Do I Need a CT Scan for Lung Cancer?
I just read about a study which found that CT scans can find early, curable lung cancer. Do you recommend this test for smokers and former smokers?
Andrew Weil, M.D. | January 22, 2007
The study you refer to is an important one. Researchers at New York Presbyterian/Weill Cornell Medical Center in New York City recently published research results suggesting that 80 percent of deaths from lung cancer could be prevented with annual CT scans. The tests can find lung cancer early enough to treat and cure it.
A total of 31,567 people in seven countries participated in the study. Those screened included smokers, former smokers and people considered at risk because they had been exposed to environmental toxins such as radon and secondhand smoke. The scans detected 484 lung cancers, 412 of them at a very early stage. Most of these cases were treated with surgery although some patients had chemotherapy or radiation or both instead.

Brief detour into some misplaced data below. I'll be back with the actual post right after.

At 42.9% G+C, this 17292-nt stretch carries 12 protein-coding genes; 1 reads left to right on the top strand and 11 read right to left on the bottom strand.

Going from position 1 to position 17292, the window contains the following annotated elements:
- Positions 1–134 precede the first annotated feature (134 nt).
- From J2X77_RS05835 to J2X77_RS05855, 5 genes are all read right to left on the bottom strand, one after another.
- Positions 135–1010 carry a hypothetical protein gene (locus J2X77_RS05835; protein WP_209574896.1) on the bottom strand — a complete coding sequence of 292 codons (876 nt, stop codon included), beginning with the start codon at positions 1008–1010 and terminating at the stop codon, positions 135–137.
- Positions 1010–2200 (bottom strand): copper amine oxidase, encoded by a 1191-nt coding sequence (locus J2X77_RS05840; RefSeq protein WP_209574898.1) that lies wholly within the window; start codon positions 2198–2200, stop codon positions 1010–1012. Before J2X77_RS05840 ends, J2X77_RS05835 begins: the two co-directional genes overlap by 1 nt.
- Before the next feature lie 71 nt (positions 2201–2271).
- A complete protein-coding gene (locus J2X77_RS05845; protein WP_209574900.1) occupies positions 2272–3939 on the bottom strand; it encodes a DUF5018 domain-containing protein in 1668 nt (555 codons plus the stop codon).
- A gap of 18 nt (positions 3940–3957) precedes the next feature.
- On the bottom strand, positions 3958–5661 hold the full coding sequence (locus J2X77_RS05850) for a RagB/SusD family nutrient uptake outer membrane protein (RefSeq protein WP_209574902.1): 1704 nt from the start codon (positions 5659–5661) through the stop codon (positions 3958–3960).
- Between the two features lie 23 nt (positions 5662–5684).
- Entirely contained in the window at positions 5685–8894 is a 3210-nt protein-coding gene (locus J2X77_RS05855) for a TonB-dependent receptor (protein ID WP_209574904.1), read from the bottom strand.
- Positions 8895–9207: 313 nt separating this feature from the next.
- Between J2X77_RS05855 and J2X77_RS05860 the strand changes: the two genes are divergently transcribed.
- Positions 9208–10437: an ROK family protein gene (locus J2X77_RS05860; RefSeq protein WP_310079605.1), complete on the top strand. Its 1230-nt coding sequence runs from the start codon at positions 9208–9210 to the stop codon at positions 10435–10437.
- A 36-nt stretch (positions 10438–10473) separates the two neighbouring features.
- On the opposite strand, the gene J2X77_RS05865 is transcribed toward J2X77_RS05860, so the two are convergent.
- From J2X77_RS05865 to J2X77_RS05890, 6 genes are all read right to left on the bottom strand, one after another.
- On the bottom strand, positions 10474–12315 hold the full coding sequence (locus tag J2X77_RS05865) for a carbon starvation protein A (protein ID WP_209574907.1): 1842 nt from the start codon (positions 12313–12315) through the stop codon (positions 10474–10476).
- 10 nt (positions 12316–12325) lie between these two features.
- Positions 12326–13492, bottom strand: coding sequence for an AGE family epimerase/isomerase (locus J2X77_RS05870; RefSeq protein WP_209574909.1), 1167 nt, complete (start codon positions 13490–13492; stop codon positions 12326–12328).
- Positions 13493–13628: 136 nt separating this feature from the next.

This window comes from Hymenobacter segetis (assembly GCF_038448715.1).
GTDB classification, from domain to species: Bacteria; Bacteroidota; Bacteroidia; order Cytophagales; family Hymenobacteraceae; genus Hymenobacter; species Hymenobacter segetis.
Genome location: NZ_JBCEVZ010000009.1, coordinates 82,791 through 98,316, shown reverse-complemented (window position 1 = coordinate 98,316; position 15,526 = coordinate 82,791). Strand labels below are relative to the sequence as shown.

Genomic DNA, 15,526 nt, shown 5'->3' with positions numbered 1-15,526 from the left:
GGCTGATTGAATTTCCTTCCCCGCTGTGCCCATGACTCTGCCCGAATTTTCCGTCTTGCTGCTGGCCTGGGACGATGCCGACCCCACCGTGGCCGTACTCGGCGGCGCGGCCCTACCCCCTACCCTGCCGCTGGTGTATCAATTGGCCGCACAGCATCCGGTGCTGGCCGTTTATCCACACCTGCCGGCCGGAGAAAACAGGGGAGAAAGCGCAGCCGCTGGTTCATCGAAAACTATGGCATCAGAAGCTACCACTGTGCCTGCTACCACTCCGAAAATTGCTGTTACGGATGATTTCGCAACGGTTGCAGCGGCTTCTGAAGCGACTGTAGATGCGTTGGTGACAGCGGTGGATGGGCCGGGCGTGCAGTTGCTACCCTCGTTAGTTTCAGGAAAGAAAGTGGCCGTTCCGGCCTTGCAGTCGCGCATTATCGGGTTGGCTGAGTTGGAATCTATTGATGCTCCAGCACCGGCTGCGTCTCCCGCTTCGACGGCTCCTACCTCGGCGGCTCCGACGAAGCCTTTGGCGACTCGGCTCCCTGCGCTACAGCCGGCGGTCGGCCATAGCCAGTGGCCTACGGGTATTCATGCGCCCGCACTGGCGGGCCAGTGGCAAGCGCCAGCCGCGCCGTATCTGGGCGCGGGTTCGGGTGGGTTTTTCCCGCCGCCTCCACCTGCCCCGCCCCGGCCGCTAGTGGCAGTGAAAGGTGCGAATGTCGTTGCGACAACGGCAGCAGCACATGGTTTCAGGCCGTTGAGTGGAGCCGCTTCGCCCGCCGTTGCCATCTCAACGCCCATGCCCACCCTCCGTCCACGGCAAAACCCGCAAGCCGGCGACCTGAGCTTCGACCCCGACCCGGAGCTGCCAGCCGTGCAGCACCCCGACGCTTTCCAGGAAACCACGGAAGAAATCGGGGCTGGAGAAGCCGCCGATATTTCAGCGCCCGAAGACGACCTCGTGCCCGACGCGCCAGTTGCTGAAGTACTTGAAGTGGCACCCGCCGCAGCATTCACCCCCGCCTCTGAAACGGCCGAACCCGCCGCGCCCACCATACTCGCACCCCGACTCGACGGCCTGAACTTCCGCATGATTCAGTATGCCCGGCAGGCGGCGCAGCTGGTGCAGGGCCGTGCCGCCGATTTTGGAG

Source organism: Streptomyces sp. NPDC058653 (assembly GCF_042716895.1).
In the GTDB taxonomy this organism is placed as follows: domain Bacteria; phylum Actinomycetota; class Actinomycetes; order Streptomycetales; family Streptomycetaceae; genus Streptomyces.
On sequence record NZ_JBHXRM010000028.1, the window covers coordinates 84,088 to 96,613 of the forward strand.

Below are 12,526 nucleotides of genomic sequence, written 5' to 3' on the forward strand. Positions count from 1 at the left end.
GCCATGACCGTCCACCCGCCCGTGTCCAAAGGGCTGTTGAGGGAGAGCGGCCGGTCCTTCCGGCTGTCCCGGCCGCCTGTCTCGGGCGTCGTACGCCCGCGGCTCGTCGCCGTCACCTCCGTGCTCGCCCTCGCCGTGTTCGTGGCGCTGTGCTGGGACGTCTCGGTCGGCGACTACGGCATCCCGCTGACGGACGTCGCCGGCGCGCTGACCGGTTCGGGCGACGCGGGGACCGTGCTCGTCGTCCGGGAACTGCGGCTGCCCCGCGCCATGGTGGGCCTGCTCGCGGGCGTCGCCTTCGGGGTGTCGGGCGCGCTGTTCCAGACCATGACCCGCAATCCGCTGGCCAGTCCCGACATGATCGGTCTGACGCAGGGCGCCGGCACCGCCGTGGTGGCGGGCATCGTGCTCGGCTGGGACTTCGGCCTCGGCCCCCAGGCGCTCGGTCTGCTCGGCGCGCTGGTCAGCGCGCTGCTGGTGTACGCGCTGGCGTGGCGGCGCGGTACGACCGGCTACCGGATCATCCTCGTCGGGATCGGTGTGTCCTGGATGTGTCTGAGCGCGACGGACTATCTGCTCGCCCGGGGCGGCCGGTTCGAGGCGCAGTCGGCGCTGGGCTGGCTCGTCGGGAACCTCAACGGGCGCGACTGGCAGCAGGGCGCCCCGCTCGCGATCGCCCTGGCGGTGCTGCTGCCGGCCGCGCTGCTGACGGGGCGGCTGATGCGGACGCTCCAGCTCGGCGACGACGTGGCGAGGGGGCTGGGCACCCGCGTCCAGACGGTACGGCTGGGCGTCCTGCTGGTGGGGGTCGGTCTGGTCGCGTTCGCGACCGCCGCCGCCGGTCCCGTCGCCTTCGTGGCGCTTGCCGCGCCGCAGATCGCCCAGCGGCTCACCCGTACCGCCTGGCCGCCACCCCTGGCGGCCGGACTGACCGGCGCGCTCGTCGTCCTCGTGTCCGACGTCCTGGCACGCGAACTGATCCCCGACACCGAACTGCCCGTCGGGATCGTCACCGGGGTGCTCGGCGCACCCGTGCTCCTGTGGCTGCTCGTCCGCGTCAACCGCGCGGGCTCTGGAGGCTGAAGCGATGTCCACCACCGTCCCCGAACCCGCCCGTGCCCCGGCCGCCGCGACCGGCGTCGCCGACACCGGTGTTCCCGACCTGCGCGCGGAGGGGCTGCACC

The question of whether everyone at high risk of lung cancer should be screened annually by CT is still controversial. This study makes a persuasive case because it included a large population and was well designed. But some experts argue that there should have been a control group of similar patients who weren’t screened to demonstrate whether or not there really is a benefit to the annual CTs.
My feeling is that the screening is a good idea for people at high risk. Lung cancer is the leading cause of cancer deaths in the United States and is responsible for more than 160,000 deaths every year. This study shows that screening could prevent 80 percent of those deaths if cancers were found early and treated appropriately. Even better, those with stage I lung cancer who were treated within a month of diagnosis had an estimated 10 year survival of 92 percent!
Once lung cancer is so advanced that it causes symptoms (a persistent cough, breathing changes and chest or rib pain) chances of a cure diminish dramatically. Overall, the cure rate is only 16 percent; 60 percent of all patients die within a year of diagnosis; 75 percent die within two years.
If you think you should have the test, talk to your physician and be sure to have it performed at a facility that has doctors who are experienced in lung scanning and has physicians who can help you decide upon treatment, if necessary. Be forewarned, however: the scans can cost hundreds of dollars and most insurers don’t cover them.
And remember: if you smoke, the most important thing you can do to protect yourself against lung cancer is to stop. Now.
Andrew Weil, M.D.